I thought my trip was going well, until I was left stranded, abandoned twice in the same night. Twice, my brain froze in stunned disbelief. I was supposed to be leaving the city of Chiang Mai, in northern Thailand on an overnight bus. The buzz of the night market outside was a distraction and it must have muffled the noise of the diesel engine of my first bus when it had departed. I had returned to the bus office in good time, but when I saw the building in total darkness and no one inside, I blanched. No bus, no luggage, no lodgings and nightfall. What was I going to do? I had no idea in which part of the city I was in. A worker appeared. Grasping my dilemma and panic, he drove me speedily to the main bus terminal. I was so thankful for this Good Samaritan. I breathed my first sigh of relief. Now all I had to find out what had happened to my two lost bags.
The buses were held up by police order but I found one of my bags. The second, a blue one, the manager of the bus company distinctly recalled it as being on a bus that had already left. She reassured me the bus hostess would help me find it at my eventual destination. I left on bus number two, destination Bangkok, feeling hopeful of being reunited with my other travel possessions. Two hours later into the night, this bus made a washroom stop at a cafe along the highway. Not wanting to lose this bus, I rushed in and out of the building. To my shock and disbelief, the parking lot was dark and empty! Not a person in sight and no bus! It was unbelievable! Panic punched me in the stomach. I felt like crying. Although it was a hot clammy night, I shook with an uncontrollable fear. Here I was in the middle of the night, in the middle of nowhere Thailand, alone, abandoned, and no luggage. I spotted a young man by the café doors and asked, “Is the bus gone?” “I think so” he responded, “but maybe it’s just gone around the block and will be coming back.” I was skeptical. This was a highway; there was no going around the block. I stepped onto the dark road, and spotted two headlight beams piercing the darkness from a distance. The headlights were bus number two. My legs turned to jelly. I was saved.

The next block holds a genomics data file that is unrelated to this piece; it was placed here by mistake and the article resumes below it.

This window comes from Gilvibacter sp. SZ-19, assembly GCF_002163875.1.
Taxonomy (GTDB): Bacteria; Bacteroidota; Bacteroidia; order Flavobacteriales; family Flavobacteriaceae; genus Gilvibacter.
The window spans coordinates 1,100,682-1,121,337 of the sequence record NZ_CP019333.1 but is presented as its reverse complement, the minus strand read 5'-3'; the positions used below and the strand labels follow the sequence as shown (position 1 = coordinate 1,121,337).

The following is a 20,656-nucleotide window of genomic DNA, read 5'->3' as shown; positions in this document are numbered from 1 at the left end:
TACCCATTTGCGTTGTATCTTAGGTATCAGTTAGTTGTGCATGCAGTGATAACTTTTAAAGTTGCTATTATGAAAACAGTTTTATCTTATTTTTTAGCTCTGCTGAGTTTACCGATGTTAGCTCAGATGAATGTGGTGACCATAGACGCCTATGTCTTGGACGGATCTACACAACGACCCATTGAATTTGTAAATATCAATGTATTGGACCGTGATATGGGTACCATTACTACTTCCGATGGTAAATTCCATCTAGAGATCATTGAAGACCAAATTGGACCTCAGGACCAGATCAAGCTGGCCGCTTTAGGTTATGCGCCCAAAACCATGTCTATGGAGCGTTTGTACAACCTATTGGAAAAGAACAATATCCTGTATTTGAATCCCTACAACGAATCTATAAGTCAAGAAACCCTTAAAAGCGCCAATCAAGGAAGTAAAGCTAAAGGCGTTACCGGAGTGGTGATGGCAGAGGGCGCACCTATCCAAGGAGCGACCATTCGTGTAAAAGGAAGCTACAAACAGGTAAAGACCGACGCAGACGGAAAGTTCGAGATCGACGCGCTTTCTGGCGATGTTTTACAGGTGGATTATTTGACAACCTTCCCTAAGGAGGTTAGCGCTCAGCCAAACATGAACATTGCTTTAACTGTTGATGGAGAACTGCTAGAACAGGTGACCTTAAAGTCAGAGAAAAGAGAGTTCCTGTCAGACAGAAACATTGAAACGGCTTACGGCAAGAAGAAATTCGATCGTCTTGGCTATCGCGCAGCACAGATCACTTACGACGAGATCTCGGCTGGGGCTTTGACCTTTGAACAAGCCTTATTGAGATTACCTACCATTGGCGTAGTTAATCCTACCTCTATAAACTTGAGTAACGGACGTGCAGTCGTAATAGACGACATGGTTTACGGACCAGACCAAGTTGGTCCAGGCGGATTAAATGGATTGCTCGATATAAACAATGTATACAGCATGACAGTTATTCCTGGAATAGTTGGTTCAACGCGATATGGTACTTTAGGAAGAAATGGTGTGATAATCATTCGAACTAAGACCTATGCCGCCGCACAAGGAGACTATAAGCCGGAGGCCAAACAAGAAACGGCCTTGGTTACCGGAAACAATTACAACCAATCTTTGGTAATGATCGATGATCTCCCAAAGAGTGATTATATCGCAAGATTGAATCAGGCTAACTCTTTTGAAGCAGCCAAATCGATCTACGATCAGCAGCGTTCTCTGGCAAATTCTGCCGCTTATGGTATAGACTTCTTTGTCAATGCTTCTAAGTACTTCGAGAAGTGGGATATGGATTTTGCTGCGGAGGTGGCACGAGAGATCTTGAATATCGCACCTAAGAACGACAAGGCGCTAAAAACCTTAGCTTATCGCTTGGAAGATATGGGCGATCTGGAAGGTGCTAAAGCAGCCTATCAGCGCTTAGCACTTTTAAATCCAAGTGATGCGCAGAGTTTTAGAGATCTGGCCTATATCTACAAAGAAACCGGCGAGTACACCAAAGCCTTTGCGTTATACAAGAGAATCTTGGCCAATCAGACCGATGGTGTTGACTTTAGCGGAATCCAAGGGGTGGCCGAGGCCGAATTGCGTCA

All the passengers, like ghosts emerging from the darkness, reappeared and filed silently back onto the bus. The hostess approached me carrying my missing blue bag. Now all I wanted was to get to my destination by daylight. If the bus stopped one more time. I was determined not to get off. Being abandoned twice in one night was just too much.